Aloko udapadi: 'Brightness arose.' His mind was bright toward the truth both by day and by night. This is how the Buddha knew. The Noble Disciples all knew in the same way, except that his range and theirs differed in breadth. But as for knowing the truth, it was the same for them all.
Here we've described both the benefits and the harm of the things involved with the mind -- in other words, both the Dhamma and the defilements -- for you as meditators to listen to and contemplate in earnestness.
So. Let's try to develop our minds so as to shoot out beyond this world of conventional realities to see what it's like. Then we won't have to ask where the Buddha is, how many Buddhas there have been, whether the Noble Disciples really exist or how many they are -- because the one truth that we know and see clearly in our hearts resonates to all the Buddhas, all the Noble Disciples, and all the Dhamma that exists. We won't have any doubts, because the nature that knows and exists within us contains them all: all the Buddhas, the community of Noble Disciples, and all the Dhamma that exists. It's a nature just right in its every aspect, with nothing for us to doubt.

This is the place -- if we speak in terms of place -- where we run out of doubts about everything of every sort. We oversee the khandhas, which are simply conventions of the world, just as all the Noble Disciples do while they are still living. As for the mind, it has gained release and remains released in that way. As we have said, even though it remains in the midst of the world of conventions, this nature is its own nature, and those other things are their own affairs. Each is a separate reality that doesn't mingle, join, or have an effect on the others. When we say release from the world, this is what we mean.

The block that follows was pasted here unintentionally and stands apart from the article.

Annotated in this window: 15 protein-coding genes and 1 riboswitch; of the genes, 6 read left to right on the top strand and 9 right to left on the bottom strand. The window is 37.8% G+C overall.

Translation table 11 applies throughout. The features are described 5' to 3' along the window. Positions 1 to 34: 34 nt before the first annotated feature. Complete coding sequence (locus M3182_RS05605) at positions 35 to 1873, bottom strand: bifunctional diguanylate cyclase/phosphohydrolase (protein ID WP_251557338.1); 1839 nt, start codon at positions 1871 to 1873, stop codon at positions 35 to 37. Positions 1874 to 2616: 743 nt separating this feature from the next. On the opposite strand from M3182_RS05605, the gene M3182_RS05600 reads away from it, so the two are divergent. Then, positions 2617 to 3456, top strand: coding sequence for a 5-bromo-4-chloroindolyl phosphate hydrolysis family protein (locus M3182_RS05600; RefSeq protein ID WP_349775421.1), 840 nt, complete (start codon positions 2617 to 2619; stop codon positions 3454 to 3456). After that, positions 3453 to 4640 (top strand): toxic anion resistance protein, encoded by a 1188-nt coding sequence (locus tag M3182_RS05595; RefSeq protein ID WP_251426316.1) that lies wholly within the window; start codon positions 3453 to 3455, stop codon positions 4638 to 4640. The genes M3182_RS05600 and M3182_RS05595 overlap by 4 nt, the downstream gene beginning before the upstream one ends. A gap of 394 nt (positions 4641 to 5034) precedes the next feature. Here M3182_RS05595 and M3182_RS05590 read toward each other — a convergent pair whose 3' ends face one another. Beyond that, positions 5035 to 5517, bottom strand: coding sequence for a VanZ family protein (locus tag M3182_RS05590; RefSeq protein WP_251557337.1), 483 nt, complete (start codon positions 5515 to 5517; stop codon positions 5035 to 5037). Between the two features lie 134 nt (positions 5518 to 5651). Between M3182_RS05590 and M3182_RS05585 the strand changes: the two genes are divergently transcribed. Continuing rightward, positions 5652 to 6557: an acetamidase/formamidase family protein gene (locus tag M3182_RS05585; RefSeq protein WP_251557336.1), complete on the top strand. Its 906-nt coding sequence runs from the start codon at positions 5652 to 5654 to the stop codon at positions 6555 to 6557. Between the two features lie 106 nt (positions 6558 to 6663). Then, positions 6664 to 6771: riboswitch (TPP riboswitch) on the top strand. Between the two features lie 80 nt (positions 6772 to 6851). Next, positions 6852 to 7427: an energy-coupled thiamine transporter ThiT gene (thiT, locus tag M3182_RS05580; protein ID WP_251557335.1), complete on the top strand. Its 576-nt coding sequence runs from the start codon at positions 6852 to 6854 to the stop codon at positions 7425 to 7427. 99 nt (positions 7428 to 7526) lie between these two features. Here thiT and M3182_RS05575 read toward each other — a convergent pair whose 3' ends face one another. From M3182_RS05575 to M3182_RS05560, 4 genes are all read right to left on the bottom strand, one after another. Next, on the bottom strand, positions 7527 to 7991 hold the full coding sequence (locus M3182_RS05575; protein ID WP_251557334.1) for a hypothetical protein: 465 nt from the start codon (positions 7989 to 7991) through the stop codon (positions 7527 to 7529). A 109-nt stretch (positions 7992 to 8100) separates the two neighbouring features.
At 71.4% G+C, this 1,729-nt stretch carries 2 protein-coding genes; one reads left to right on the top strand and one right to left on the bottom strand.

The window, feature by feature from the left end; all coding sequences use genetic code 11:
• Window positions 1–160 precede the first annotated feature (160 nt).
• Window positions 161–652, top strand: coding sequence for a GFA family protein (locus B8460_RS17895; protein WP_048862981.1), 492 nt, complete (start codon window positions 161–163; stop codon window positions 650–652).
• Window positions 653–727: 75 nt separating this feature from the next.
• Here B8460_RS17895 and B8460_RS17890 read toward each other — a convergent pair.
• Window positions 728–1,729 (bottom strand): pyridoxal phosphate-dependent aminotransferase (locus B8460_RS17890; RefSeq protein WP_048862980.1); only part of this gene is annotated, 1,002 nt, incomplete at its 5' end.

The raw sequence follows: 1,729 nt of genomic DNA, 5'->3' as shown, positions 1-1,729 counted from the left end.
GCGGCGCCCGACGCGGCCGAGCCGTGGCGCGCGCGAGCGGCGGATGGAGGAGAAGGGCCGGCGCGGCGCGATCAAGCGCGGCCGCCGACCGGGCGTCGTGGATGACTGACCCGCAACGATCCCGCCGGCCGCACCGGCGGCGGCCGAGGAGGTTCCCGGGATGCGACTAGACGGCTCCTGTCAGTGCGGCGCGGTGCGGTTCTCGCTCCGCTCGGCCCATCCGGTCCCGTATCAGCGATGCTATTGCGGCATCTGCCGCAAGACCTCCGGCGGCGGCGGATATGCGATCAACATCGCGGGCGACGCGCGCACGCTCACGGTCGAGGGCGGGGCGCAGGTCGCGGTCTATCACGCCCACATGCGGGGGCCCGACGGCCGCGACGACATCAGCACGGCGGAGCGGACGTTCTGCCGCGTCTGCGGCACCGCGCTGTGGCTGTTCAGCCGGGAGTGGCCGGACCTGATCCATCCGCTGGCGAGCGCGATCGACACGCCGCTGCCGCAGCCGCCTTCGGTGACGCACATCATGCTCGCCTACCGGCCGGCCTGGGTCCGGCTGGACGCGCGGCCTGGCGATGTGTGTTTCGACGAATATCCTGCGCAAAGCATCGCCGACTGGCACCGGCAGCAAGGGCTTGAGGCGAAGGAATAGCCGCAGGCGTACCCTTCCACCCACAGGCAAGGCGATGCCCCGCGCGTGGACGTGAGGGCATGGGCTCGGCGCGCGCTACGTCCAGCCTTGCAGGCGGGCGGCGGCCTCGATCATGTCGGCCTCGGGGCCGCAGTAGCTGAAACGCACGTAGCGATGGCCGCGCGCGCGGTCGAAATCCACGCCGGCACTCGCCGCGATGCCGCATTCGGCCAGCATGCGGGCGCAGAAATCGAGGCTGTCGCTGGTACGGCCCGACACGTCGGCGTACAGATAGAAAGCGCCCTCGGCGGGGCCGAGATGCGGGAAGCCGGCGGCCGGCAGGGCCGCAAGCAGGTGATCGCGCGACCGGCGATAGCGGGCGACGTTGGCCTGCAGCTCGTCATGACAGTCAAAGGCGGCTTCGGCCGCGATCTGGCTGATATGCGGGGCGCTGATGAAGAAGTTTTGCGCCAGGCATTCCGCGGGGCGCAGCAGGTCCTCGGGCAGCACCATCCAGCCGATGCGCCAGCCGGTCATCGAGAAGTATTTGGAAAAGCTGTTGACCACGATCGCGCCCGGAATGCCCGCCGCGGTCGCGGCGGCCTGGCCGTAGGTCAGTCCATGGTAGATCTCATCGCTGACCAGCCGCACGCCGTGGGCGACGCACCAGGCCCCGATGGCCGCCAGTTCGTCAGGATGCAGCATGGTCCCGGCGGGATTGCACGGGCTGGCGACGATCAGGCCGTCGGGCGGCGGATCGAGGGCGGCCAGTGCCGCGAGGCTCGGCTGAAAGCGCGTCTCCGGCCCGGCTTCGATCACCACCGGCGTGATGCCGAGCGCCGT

All of the Dhammas I have mentioned here: When do they exist? And when don't they exist? The Dhamma exists at all times and in all places. It's akaliko, timeless. So I ask that you penetrate into the Dhamma of these four Noble Truths. You'll be right on target with the results of the Buddha and the Noble Disciples; and there's no doubt but that you'll be right on target with the results of the Buddha's and the Noble Disciples' work. Their workplace is in these four Noble Truths, and the results that come from the work are the paths, fruitions, and nibbana. They arise right here. They're located right here. When we have practiced and reached them fully and completely, there will be nothing for us to question.

This is why there won't be any reason to doubt the time of the Buddha as compared to our own time, as to whether the Dhamma of the Buddha was different because the defilements are now different from what they were then. The defilements then and now are all of the same sort. The Dhamma is all of the same sort. If we cure defilement in the same way, we're bound to gain release in the same way. There is no other way to gain release, no matter what the day and age. There is only this one way: following the way of the path, beginning with virtue, concentration, and discernment, to eliminate defilement, the cause of stress -- in particular, craving for sensuality, craving for becoming, and craving for no becoming -- completely from the heart. As for nirodha, the cessation of stress: When defilement is disbanded, from where will any more suffering or stress arise? When defilement and stress are disbanded for good, that's the outer space of the mind. As for the Noble Truths, they're activities, or our workplace. The result that comes from these four Noble Truths is something else entirely. As I've always been telling you: What is it that knows that stress and the cause of stress disband? When the path has performed its duties to the full and has completely wiped out the cause of stress, then nirodha -- the cessation of stress -- appears in full measure, after which it disbands as well, because it too is a conventional reality. As for the one who knows that the cause of stress has disbanded by being eradicated through the path so as to give rise to the cessation of stress: The one who knows this is the pure one -- the outer space of the mind -- and that's the end of the matter.